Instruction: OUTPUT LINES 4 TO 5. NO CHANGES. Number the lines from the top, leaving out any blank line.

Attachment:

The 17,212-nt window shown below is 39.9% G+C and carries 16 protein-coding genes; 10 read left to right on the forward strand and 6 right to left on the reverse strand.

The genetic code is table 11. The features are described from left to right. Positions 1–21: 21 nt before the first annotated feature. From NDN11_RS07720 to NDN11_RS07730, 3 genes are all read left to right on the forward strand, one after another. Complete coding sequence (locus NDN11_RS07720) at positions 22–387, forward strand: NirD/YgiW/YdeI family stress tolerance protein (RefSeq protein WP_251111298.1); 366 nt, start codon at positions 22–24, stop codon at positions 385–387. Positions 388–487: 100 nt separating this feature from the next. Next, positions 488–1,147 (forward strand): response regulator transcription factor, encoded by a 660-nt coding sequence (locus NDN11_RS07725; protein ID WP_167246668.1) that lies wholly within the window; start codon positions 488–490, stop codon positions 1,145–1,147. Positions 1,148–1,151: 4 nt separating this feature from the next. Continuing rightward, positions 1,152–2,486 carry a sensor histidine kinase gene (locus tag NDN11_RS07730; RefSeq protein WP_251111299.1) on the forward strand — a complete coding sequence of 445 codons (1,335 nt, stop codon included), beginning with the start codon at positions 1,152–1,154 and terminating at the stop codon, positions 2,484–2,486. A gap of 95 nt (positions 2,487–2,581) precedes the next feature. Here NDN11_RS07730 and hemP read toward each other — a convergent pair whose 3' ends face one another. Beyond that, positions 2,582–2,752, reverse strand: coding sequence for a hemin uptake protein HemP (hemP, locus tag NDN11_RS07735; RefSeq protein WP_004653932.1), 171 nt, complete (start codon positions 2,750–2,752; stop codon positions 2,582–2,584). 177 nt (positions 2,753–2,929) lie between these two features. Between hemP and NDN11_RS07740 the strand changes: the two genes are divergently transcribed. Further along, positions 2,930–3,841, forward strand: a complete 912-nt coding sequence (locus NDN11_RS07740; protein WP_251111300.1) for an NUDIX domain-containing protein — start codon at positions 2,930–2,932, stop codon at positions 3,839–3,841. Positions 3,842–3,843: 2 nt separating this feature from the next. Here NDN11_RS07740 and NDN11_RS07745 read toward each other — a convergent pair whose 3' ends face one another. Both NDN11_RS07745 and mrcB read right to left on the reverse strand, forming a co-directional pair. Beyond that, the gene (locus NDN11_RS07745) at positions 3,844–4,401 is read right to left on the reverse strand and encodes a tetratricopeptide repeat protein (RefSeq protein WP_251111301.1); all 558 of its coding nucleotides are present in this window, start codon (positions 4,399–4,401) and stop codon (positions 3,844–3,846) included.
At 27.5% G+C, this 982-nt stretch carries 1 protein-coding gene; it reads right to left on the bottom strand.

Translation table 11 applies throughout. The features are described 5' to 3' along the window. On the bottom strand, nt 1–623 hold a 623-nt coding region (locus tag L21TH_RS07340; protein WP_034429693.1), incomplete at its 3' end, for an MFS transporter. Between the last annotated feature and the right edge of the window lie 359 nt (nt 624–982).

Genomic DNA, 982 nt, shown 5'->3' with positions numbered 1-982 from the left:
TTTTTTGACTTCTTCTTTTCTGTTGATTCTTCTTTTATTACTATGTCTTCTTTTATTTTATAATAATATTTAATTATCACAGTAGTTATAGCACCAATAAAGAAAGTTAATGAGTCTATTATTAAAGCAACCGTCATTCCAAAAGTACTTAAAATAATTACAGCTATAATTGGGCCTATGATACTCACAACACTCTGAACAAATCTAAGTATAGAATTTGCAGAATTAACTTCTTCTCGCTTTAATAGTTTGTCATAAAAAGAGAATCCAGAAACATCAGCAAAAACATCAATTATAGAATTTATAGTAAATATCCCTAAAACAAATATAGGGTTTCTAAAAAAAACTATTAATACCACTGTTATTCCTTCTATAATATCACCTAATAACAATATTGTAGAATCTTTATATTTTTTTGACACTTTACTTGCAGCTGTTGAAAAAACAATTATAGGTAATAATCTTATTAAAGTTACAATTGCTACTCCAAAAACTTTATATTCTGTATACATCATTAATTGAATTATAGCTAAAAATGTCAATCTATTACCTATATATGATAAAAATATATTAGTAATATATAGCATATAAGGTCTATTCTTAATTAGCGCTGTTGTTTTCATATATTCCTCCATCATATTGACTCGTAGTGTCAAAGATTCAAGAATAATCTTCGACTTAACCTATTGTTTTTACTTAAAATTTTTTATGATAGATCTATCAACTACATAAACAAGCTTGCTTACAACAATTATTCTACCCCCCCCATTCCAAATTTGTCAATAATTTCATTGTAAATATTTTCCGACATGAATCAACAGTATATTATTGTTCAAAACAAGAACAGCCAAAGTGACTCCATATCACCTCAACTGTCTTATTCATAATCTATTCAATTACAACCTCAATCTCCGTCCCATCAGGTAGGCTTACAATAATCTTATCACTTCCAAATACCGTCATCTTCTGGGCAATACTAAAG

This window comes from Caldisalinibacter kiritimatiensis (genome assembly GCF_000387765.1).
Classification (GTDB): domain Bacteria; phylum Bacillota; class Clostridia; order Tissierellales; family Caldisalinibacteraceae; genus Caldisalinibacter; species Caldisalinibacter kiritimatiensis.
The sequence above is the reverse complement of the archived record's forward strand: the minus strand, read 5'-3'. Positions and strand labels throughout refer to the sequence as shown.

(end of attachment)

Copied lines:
Translation table 11 applies throughout. The features are described 5' to 3' along the window. On the bottom strand, nt 1–623 hold a 623-nt coding region (locus tag L21TH_RS07340; protein WP_034429693.1), incomplete at its 3' end, for an MFS transporter. Between the last annotated feature and the right edge of the window lie 359 nt (nt 624–982).

Genomic DNA, 982 nt, shown 5'->3' with positions numbered 1-982 from the left: